Former OPI director Michael Strong tipped for watchdog role

Michael Strong, when he was OPI director in 2010.
Michael Strong, when he was OPI director in 2010.

Photo: Justin McManus

The likely appointment of Mr Strong to the powerful watchdog role could reignite tensions with the Liberal Party, which shut down the Office of Police Integrity in 2012 and denied Mr Strong a role with the Independent Broad-based Anti-corruption Commission established by the former Baillieu government.

The enmity of the relationship was laid bare in a leaked audio recording in 2013 of former Premier Ted Baillieu’s chief of staff, Tony Nutt, who accused the OPI of acting like the “Stasi”.

Privacy advocates are also expected to be concerned about Mr Strong’s suitability for the role, when the former OPI, under his watch, was accused of abusing its powers, including the widespread use of phone taps and coercive questioning.

According to its website, the Public Interest Monitor “represents the public interest and provides greater accountability in the collection of evidence from warrants and orders that intrude on the privacy and civil liberties of Victorian citizens”.

It is responsible for scrutinising all applications by law enforcement and integrity agencies for the use of telephone intercepts and other covert and coercive powers.

Fairfax Media understands that Mr Strong discussed the role with Special Minister of State Gavin Jennings, who is responsible for integrity-related issues in the Andrews government.

Mr Strong was also interviewed by Department of Premier and Cabinet secretary Chris Eccles and senior figures from the Department of Justice and the Victorian Government Solicitor’s Office.

It is understood the former County Court judge has been told the job is his if he wants it.

An Andrews government spokesman denied any decision had been made, but claimed it was “most likely” the deputy Public Interest Monitor would fill the role until the November election.

Mr Strong declined to comment when contacted by Fairfax Media.

The position, which includes a remuneration package of almost $500,000, was recently advertised when long serving Public Interest Monitor Brendan Murphy, QC, declined a government offer of a third consecutive term.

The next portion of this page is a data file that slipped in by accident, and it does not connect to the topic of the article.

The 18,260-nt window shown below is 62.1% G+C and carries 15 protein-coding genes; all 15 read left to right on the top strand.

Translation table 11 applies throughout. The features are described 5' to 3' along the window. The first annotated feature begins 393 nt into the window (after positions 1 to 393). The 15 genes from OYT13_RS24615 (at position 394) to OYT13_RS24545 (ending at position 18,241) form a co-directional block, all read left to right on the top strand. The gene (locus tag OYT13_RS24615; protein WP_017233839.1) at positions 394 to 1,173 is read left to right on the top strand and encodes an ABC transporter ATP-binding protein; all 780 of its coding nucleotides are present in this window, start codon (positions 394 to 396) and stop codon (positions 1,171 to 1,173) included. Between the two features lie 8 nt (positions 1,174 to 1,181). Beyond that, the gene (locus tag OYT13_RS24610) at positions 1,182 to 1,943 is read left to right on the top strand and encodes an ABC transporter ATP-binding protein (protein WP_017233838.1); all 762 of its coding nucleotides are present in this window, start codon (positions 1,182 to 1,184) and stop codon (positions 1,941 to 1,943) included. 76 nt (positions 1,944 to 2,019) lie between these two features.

Shadow attorney-general John Pesutto said appointments to the monitor role had been free of “any real controversy” and it was incumbent on Premier Daniel Andrews to ensure that continued.

“Whilst not pre-judging any future appointment the government might make here, Labor governments over the last 15 years have shown a propensity to mess these things up, whether by politicising independent agencies or by ill-advised selections,” he said.

Any move to appoint Mr Strong could also prove contentious within Labor Party ranks.

In 2015, Mr Strong was asked to investigate bullying allegations against former small business minister Adem Somyurek that resulted in him standing down.

Mr Somyurek has consistently denied those allegations.

Appointing Mr Strong could exacerbate internal ALP tensions, with Mr Somyurek now a powerful player in Labor’s factional landscape.

Under Mr Strong’s directorship, the OPI was accused of waging political attacks on those who undermined former chief commissioner Simon Overland.

The OPI bugged the phone of former Victoria Police deputy commissioner Sir Ken Jones as part of an investigation into allegations he had provided the media with information damaging to Mr Overland.

More than 50 phones were also tapped as part of the ill-fated Operation Briars investigation into claims that a homicide investigation was compromised by a series of leaks involving senior police.

The collapse of Briars-related prosecutions hastened the demise of the OPI and destroyed the careers of former police union chief Paul Mullett, assistant commissioner Noel Ashby.

The OPI was renowned for its strong-arm tactics, including serving respected journalist Cameron Stewart from The Australian newspaper with a court order as he dropped his one-year-old son at childcare.

He was threatened with criminal charges if he refused to provide sworn evidence during the trial of a police officer who had provided Stewart with information on terrorist raids in 2009.

Mr Strong resigned from the OPI several months before it was disbanded in 2012.

In a recording leaked to the media in 2013, Mr Nutt said the OPI had been plagued by a “cowboy, Stasi, bizarre, no judgment, just-fit-people-up” culture under Mr Stong’s leadership.

At the time, Mr Strong described the comments as an outrageous slur and defended the performance of the OPI.

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